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The manner in which students learn and retain content from higher education courses is constantly evolving. Because of this progression, faculty members need to find innovative ways to teach courses that have been taught the same way for years, this opens new doors for creativity and change.

Four faculty members in the Texas A&M University College of Engineering were awarded a grant from the Instructional Technology Services’ (ITS) Innovative Pedagogy Grant program.

This program offers Texas A&M faculty and staff the opportunity to learn how to skillfully interlace technology into an online or hybrid course. Out of 16 awards, three faculty members from the Department of Computer Science and Engineering and one professor from the Department of Aerospace Engineering were presented an award to transform engineering education in their respective courses.

Dr. Aakash Tyagi, professor of practice, is focused on rebuilding the computer organization course content in a “pseudo-flipped” format where classroom activities include elements of traditional homework and classwork weaved together with real-time feedback on conceptual learning. Through this grant, ITS will help with audio, video and graphic content creation to realize the concept.

His ongoing vision for this course is to modernize content to include real-world computing devices and applications and their engineering tradeoffs, and to increase student motivation and retention of the foundational principles of computer organization.

Shawn Lupoli, instructional assistant professor, is focusing on creating advancements in the data structures and algorithms course offered to students in computer science and engineering and other engineering majors.

Lupoli plans to convert the traditional class to a hybrid course with mentoring and faster feedback that would utilize several technologies to enhance the overall learning process.

One technology Lupoli would like to implement is a course management system that would contain the content order of the course and provide simulated exercises to enforce student learning.

With this process in place, class time can be better utilized. This can eliminate lecture time in material that does not need to be covered, enabling deeper discussion and understanding of the already difficult topics in data structures.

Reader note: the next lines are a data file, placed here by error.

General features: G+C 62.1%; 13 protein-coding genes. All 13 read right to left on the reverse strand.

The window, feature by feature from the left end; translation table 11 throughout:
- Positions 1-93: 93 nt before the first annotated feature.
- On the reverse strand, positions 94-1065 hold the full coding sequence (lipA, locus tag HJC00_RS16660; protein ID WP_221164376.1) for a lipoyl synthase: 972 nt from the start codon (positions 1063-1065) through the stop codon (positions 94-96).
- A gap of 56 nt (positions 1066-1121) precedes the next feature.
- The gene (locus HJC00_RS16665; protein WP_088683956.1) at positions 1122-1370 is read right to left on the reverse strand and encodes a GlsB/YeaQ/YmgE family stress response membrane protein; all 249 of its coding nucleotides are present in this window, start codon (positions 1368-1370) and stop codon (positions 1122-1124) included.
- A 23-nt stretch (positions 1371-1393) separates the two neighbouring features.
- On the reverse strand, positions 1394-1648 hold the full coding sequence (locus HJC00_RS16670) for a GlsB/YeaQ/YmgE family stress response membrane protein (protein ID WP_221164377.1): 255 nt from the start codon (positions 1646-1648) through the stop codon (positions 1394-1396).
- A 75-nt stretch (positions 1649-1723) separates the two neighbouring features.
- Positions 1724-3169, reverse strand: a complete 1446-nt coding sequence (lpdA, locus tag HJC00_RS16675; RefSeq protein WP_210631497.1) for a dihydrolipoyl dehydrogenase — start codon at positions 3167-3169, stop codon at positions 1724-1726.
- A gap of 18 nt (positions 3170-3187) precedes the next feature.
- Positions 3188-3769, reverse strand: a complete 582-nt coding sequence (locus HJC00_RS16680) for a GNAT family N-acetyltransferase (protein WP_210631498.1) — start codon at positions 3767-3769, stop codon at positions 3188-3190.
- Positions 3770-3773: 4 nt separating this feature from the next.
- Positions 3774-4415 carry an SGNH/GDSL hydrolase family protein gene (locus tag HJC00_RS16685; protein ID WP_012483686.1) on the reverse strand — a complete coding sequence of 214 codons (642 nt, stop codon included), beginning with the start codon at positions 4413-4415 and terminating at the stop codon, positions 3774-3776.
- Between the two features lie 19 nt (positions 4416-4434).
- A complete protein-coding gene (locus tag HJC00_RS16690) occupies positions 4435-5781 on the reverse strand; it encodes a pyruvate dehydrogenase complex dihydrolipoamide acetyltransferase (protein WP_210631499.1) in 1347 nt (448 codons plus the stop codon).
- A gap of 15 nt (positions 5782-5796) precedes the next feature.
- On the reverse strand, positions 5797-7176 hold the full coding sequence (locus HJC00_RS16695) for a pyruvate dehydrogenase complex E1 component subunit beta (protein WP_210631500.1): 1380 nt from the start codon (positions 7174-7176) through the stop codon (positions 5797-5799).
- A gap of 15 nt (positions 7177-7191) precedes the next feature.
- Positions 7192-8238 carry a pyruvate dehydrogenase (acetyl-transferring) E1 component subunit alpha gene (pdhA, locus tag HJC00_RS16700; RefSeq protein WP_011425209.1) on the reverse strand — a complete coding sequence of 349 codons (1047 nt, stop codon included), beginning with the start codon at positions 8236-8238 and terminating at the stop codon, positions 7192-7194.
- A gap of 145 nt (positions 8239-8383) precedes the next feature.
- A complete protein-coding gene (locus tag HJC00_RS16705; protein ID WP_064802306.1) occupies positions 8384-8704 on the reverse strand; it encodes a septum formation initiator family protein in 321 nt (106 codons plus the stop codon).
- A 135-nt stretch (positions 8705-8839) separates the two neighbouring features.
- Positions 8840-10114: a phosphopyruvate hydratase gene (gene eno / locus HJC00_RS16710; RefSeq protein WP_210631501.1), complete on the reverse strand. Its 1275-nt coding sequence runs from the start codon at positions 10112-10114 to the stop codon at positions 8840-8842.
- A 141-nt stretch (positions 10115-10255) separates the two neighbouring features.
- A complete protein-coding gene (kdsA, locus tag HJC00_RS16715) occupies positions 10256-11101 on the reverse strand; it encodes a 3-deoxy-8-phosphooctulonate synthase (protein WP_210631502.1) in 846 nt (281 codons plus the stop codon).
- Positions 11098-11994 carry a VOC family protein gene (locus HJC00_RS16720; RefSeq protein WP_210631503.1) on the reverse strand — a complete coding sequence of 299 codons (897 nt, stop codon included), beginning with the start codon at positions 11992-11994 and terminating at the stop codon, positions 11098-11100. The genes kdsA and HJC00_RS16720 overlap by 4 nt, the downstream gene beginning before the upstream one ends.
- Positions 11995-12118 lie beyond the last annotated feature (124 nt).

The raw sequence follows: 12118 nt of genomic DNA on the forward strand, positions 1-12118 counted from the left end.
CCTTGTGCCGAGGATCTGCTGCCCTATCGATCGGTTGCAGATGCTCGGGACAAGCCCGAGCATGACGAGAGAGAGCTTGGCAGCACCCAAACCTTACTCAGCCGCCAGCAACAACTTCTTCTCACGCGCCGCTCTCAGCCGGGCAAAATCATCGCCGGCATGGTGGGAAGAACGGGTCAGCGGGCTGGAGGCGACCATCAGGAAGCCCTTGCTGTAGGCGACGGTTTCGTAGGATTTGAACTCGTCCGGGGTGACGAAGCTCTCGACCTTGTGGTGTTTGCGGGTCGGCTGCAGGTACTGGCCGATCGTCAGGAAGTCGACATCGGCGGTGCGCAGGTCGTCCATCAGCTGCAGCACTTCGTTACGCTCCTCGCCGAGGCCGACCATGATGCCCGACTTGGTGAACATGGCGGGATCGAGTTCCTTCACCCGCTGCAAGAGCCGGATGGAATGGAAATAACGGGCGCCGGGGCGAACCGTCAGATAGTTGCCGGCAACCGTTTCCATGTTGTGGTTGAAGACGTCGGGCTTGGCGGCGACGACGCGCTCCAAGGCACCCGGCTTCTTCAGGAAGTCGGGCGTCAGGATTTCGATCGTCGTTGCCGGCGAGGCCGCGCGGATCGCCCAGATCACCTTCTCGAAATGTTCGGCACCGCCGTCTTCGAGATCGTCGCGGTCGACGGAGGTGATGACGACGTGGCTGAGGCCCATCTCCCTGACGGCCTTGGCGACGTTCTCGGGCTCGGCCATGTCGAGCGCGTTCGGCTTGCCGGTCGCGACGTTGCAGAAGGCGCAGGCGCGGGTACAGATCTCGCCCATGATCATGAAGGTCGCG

Dr. Paula deWitte, associate professor of practice, is focused on developing an online course on cybersecurity risk. The risk assessment and management course provides students with the knowledge and skills to assess, analyze and manage risk to make good business and technical decisions.

As stated in her proposal, the initial goal is to have this course available for a minor in cybersecurity, as well as for graduate and certificate programs throughout the colleges to meet the demand for myriad types of cybersecurity workers, projected to be two million by 2020. The ultimate goal is to build a library of case studies for students from various disciplines and interests to make the course more worthwhile in building the knowledge and skills required by industry.

Dr. John Whitcomb, aerospace engineering professor, hopes to create a much more active learning environment in the aero structural analysis course that introduces students to the theory and use of finite element analysis.

Whitcomb believes that there is a difference between providing students with numerous learning resources and having the students take advantage of those resources. Utilizing digital technology to motivate students to take ownership of the concepts learned in class is an essential component of Whitcomb’s teaching philosophy.

The redesigned course will be rooted in student-curated digital notes that will allow for the integration of static content, such as that provided by a standard textbook, with resources ranging from videos that introduce key concepts to engaging computational tools that encourage exploration. Students will also have the opportunity to revisit a lecture via a recorded video with Whitcomb, a teaching assistant or a classmate, and discuss questions that they did not realize they needed to ask at the time of the lecture or were too shy to ask.

As stated in his proposal, the OneNote Class Notebook app will be used as the framework for “gluing” together an accessible, interactive, electronic textbook that is tailored for each student.